PBS: What was the most interesting find that the team discovered through filming?
JOHN: The group found a ton of really amazing artifacts at the site, but one thing I thought was really cool was that they found a bunch of human hair that was the remains of some ancient haircuts. For some reason, that really stuck with me. While it's really awesome to see the remnants of a kayak or a hunting spear, it's the mundane stuff like cooking utensils and hair scraps that remind me that these were just people living day-to-day not too unlike how we live today.
KAYSIE: While I was there, I think the most interesting thing I saw them find were the oyster shells... or the woven basket. I can't decide. The oyster shells were cool because there are no oysters anywhere in that area today, so either there was some serious climate change or they were trading with faraway people. Little findings like that really cracked open some serious mysteries about the people they were learning about.
There wasn't anything super interesting about the basket other than it was extremely intricate and that pattern is one that has been passed down the generations for so long that current residents of Quinhagak have been taught that method of weaving. That tidbit was actually one of the most interesting things I learned doing the research beforehand; it's actually what really drew me to this story. But if you were to ask the people involved with the dig, they would all agree that the walrus mask they uncovered was the best find of the entire dig. It's shown in the video, but I don't think that sound bite was included. It's the brown mask with the tusks coming out of it. It was so well preserved that there are still walrus whiskers on it.
PBS: What do you feel your film means to the local community and what message do you hope it will send out to future generations?
JOHN: Getting to see the local community explore some of the artifacts the team found that season was great. Watching elders describe to young kids how certain tools were used really shows how these communities in rural Alaska have strong connections to the past. I think the hope is that the research being done in these communities inspires people to build on those traditions and keep that connectedness to the land as they move forward.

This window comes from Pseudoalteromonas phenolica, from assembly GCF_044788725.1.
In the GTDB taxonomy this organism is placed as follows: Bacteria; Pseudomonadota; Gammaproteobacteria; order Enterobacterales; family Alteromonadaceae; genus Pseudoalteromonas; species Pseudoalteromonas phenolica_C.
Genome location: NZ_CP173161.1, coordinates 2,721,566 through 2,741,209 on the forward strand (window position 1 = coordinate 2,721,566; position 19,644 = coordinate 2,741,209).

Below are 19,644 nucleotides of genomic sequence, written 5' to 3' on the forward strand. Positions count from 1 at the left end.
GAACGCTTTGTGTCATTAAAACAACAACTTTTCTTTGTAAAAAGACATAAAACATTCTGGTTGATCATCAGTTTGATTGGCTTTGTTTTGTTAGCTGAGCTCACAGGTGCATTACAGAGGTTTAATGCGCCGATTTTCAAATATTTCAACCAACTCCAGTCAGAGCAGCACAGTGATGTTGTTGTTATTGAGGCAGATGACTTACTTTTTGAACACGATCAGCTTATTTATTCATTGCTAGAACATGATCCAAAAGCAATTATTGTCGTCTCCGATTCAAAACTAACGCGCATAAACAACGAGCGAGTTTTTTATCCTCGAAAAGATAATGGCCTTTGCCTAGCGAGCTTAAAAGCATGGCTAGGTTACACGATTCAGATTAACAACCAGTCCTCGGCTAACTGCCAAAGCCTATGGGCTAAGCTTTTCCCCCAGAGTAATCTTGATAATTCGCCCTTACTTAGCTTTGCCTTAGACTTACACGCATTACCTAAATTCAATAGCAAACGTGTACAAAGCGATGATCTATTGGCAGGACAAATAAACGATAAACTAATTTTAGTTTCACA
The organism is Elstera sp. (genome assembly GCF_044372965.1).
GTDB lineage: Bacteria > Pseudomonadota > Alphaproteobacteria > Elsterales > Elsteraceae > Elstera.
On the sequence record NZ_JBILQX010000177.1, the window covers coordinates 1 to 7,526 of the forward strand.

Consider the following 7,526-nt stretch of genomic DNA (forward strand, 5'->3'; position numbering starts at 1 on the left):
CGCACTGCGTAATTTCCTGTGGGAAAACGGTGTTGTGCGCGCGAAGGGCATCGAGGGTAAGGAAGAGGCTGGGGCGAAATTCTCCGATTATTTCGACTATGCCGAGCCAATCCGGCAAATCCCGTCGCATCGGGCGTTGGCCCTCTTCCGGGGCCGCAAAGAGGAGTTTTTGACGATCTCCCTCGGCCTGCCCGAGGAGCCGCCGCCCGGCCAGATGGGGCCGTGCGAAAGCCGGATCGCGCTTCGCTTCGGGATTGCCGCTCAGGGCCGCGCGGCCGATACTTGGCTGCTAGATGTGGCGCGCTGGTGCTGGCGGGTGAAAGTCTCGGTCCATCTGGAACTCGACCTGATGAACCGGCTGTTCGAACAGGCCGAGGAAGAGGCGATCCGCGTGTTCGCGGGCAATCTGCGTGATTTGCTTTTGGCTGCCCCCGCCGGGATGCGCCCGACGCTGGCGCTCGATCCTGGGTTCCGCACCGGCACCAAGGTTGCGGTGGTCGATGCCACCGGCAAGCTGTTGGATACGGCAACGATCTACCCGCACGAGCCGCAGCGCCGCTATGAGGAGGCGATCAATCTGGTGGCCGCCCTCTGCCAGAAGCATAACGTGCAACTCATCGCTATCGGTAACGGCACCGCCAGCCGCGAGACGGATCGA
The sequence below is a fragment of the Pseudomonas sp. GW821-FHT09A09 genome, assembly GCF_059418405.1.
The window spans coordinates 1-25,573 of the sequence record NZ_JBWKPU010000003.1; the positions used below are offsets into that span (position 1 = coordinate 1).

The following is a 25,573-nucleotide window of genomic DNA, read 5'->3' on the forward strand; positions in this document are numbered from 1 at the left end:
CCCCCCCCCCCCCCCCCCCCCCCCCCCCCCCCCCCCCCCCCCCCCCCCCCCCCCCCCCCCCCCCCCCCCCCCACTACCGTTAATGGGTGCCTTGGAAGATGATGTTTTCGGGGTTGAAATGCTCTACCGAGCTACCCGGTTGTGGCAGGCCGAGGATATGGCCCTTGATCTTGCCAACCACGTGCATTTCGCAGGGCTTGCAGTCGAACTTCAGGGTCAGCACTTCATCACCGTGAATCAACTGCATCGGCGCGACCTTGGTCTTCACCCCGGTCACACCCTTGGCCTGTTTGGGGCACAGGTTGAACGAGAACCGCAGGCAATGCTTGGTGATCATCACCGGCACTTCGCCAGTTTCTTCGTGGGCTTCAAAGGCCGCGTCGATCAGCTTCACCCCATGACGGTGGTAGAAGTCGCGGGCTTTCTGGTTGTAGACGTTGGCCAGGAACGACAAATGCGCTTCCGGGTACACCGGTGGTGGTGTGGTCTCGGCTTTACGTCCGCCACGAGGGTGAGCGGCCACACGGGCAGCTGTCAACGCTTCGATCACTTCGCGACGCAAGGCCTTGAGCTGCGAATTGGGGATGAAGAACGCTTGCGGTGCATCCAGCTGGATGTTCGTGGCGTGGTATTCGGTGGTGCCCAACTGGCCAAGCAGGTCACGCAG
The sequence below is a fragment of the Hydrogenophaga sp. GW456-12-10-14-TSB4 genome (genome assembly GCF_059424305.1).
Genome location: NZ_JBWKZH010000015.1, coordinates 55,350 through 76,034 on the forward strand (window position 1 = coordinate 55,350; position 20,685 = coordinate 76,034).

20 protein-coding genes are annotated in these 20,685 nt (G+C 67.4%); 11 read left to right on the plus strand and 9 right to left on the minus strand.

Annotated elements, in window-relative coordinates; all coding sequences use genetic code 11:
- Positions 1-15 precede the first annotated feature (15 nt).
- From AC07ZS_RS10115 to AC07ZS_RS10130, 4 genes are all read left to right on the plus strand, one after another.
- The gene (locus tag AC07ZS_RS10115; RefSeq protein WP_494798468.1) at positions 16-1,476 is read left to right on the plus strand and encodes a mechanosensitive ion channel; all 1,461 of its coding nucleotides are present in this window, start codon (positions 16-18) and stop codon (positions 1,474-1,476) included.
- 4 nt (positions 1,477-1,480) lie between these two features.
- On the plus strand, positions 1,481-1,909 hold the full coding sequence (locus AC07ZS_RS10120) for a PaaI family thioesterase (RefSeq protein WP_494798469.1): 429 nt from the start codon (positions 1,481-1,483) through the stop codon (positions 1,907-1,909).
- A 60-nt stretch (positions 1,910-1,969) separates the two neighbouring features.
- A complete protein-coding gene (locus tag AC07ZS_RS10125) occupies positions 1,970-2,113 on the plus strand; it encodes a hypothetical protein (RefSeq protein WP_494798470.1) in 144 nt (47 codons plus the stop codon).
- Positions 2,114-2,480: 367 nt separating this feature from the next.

KAYSIE: I like to think that this film helps to preserve a piece of this community's history. Who knows if next summer that site will still be there. Like Dr. Knecht said, one big storm could completely wipe it out. I'm happy that we were able to go out when we did to capture the boardwalk they uncovered and the different rooms of the house. They're documenting these findings on paper, and preserving the smaller pieces they find, but I don't think or know how they can preserve something like that.
I think Alaska Natives and Native Americans have been historically told by westerners that their history doesn't matter, that their oral history and legends aren't true. But this project has really helped to shatter that idea — this project meaning the excavation, not necessarily the video. One unique thing about this dig was the community aspect. Usually — from what I've read and heard — Native communities really don't like archeologists coming in to dig on their site because it sometimes contradicts local legends and disproves beliefs. In the case of the Nunalleq dig, the archaeologists were completely embraced. This project has actually inspired kids from that village to pursue careers in archaeology, which I thought was a very touching element. And it has actually verified those local legends and provided a lot of insight on how the locals lived at that time.
That's a long-winded non-answer, but basically I'm just honored were given the opportunity to document that process and I hope that it will stand as a video that could educate future generations even after that site is washed away.